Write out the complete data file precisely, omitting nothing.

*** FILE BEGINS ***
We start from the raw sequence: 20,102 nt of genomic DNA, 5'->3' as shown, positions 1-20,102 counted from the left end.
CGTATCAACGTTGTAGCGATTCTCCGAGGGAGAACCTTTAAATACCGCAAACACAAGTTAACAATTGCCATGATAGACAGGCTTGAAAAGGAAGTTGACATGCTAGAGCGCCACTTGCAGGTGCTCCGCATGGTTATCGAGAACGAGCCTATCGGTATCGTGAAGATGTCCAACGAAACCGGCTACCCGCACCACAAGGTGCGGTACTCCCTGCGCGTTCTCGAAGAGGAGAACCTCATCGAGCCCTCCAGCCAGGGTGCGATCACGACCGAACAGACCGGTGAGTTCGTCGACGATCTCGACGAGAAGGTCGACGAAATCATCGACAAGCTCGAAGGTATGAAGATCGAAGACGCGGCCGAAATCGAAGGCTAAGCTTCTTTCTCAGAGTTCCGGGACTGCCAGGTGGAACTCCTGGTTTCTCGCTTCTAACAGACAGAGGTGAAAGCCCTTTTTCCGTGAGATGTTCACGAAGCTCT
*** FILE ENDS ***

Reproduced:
We start from the raw sequence: 20,102 nt of genomic DNA, 5'->3' as shown, positions 1-20,102 counted from the left end.
CGTATCAACGTTGTAGCGATTCTCCGAGGGAGAACCTTTAAATACCGCAAACACAAGTTAACAATTGCCATGATAGACAGGCTTGAAAAGGAAGTTGACATGCTAGAGCGCCACTTGCAGGTGCTCCGCATGGTTATCGAGAACGAGCCTATCGGTATCGTGAAGATGTCCAACGAAACCGGCTACCCGCACCACAAGGTGCGGTACTCCCTGCGCGTTCTCGAAGAGGAGAACCTCATCGAGCCCTCCAGCCAGGGTGCGATCACGACCGAACAGACCGGTGAGTTCGTCGACGATCTCGACGAGAAGGTCGACGAAATCATCGACAAGCTCGAAGGTATGAAGATCGAAGACGCGGCCGAAATCGAAGGCTAAGCTTCTTTCTCAGAGTTCCGGGACTGCCAGGTGGAACTCCTGGTTTCTCGCTTCTAACAGACAGAGGTGAAAGCCCTTTTTCCGTGAGATGTTCACGAAGCTCT